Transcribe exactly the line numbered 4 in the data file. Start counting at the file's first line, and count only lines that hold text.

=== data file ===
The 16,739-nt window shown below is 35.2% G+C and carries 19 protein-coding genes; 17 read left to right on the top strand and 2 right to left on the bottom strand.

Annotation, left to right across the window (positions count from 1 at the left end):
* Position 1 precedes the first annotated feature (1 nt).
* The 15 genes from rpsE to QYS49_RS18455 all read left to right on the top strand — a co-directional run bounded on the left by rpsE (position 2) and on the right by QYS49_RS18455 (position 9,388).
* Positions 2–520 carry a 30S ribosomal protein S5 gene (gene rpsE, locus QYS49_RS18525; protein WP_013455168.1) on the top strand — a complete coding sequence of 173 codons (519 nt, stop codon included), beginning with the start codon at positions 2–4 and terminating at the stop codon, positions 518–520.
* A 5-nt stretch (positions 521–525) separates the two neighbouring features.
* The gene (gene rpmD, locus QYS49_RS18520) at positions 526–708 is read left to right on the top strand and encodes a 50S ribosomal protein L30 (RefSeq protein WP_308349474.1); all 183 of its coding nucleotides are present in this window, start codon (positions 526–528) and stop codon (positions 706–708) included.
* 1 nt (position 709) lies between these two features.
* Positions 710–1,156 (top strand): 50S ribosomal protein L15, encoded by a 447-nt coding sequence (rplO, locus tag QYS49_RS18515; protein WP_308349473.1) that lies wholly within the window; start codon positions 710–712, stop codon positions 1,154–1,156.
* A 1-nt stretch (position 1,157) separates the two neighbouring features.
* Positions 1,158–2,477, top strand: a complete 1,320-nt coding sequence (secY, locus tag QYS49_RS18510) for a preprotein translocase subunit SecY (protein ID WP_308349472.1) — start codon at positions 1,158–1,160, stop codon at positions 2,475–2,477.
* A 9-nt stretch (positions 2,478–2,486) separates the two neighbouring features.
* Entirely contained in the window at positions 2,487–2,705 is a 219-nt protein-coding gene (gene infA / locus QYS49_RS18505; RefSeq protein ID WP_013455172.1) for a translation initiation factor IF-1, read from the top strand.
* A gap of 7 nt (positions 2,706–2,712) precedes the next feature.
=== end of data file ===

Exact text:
* The 15 genes from rpsE to QYS49_RS18455 all read left to right on the top strand — a co-directional run bounded on the left by rpsE (position 2) and on the right by QYS49_RS18455 (position 9,388).